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Decision and Order on Appeal Eastern New York Federal Credit Union

September 2012
Decision and Order on Appeal Eastern New York Federal Credit Union
Creditor Claim


In the Matter of

Docket No. BD 7 -12

Creditor Claim
Eastern New York Federal Credit Union

Decision and Order on Appeal


This matter comes before the National Credit Union Administration Board (Board) pursuant to §709.8 of NCUA Regulations (12 C.F.R. §709.8), as an appeal of the denial by the Agent for the Liquidating Agent for Eastern New York Federal Credit Union (FCU) of a creditor claim filed by Complete Data Products, Inc. (Claimant).

Background and Initial Determination

The Board placed the FCU into liquidation on January 27, 2012, due to its insolvency, and appointed the Asset Management and Assistance Center (AMAC) as Agent for the Liquidating Agent. Claimant had entered a Software License and Maintenance Agreement (Contract) with the FCU, providing a license to the FCU to use Claimant’s proprietary software. The Contract specified that maintenance fees equal to $550 per month would be paid, annually in advance, with additional fees due for extraordinary support and modification requests. The term of the Contract ran from January 1, 2010, through January 31, 2017. AMAC determined the Contract to be burdensome and advised Claimant by letter of May 10, 2012, of its determination to repudiate the Contract.


In its initial claim, Claimant merely asserted that fees unpaid through the end of the term of the Contract (from January 2013 through January 31, 2017) in the amount of $26,950 were due and payable. In its appeal, Claimant reiterated its claim for the same amount but asserted that, as of the date of repudiation, it had already substantially performed and delivered products and services equal to the full value of the Contract. Therefore, according to Claimant, the full amount of the unpaid maintenance fees due under the Contract had already been earned and so should be paid to Claimant.


According to Claimant, the nature of the software business within the context of the financial industry is such that software firms must expend many hours in research and development in order to deliver a product that is adaptable and responsive to changing trends in the market. Claimant asserted that this front-end work represented services “already performed and delivered” and that the Contract simply reflects the FCU’s commitment to pay for them. Claimant did not explain why, assuming its view of the Contract is accurate, the Contract called for maintenance fees to be paid on an annual basis rather than all to be paid up front, or why fees were to be billed for other services only when rendered.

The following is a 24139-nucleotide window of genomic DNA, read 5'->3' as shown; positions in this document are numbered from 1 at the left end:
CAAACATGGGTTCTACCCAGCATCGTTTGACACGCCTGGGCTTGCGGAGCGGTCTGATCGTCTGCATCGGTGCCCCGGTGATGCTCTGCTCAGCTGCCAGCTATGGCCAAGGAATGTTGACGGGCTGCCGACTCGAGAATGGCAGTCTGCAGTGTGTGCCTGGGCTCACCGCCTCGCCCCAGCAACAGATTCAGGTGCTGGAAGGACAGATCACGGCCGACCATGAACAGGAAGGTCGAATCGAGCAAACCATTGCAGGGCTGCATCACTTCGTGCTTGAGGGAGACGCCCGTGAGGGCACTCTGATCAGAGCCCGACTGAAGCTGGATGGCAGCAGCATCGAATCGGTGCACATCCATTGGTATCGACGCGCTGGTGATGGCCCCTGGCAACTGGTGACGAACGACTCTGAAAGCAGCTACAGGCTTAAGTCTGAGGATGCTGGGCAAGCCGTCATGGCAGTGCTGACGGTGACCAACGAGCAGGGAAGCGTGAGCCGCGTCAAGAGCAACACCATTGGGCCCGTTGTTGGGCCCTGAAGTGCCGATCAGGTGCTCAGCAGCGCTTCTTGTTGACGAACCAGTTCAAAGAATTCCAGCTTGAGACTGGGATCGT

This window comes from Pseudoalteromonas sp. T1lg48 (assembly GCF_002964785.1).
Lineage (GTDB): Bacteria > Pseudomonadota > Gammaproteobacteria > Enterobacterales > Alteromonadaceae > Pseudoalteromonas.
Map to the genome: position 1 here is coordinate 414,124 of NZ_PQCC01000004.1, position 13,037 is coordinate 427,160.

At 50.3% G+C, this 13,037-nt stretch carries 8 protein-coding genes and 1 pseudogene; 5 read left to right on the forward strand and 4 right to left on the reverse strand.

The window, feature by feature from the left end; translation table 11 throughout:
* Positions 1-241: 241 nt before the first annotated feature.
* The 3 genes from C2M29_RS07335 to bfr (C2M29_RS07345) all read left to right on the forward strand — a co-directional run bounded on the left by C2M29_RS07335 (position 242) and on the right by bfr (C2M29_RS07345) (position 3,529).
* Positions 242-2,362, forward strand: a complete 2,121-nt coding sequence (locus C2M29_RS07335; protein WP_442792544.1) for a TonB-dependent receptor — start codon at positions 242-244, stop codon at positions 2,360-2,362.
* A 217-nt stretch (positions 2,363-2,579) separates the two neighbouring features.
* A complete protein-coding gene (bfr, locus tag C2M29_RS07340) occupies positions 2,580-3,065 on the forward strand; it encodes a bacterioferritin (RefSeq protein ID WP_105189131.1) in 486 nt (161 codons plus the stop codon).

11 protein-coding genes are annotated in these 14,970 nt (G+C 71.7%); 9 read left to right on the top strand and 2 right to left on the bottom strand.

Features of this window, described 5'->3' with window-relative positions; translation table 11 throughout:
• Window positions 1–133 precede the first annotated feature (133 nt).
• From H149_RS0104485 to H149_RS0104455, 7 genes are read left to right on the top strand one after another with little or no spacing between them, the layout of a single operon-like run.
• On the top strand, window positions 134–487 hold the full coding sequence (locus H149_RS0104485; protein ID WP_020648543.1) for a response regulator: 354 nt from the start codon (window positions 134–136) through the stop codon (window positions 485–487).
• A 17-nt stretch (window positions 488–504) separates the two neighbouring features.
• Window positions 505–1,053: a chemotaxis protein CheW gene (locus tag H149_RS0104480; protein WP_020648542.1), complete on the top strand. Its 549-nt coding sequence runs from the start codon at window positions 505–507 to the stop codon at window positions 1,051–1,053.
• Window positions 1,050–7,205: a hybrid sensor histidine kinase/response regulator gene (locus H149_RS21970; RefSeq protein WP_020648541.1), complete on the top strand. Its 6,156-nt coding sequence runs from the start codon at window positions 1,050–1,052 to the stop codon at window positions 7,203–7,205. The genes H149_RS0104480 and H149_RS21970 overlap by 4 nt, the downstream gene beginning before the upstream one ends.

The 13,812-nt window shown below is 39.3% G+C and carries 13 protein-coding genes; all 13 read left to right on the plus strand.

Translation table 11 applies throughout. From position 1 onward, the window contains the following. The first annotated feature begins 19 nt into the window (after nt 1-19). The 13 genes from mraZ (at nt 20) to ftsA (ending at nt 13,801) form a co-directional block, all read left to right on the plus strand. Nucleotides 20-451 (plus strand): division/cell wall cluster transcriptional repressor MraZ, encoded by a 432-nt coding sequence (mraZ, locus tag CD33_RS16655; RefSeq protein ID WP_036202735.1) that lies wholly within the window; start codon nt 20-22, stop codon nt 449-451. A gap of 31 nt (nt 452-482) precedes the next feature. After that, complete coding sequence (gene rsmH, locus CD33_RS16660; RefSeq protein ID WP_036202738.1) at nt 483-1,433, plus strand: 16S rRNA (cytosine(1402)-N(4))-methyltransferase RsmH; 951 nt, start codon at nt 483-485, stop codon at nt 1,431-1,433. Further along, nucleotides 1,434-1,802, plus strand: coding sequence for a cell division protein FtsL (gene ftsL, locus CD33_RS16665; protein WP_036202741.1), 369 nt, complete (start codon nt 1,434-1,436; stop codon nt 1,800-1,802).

If Claimant could establish that it had already fully performed under the Contract before AMAC’s repudiation determination, Claimant’s argument would be much more compelling. The FCU Act provides that, notwithstanding the repudiation power available to the liquidating agent, compensation for contractual services already rendered are recoverable. 12 U.S.C. §1787(c)(7).

In this case, however, the facts undermine Claimant’s argument. The Contract called for periodic payments to be made over the term of the license, co-extensive with the right to the supported use of the product. The very fact that the Contract specified periodic maintenance payments invalidates Claimant’s argument that all its fees had been earned. Had they been, the Contract would have provided for a one-time, up-front fee. In fact, the Contract’s predominant feature is the aspect of maintenance and support for the FCU’s use of the product over its term.

Furthermore, even if the FCU were Claimant’s only client, Claimant’s expenditure of resources to establish the foundation for its business is not the equivalent of conferring the full benefit of its services over the entire (unexpired) term of a licensing and maintenance agreement. Despite its claims, Claimant has not rendered services to the FCU beyond the effective date of the Contract’s repudiation. Therefore, it is not entitled to recover on the theory that it had fully performed.

Repudiation and Damages

The Federal Credit Union Act (FCU Act) vests the liquidating agent with authority, within a reasonable time following its appointment, to repudiate any contract it determines to be burdensome if, in the judgment of the liquidating agent, repudiation will promote the orderly administration of the credit union’s affairs. 12 U.S.C. §1787(c). In this case, following the date of liquidation, the FCU had no further need or use for Claimant’s software or maintenance. Repudiation is uniquely appropriate in such cases. In any event, Claimant has not challenged the liquidating agent’s decision to repudiate.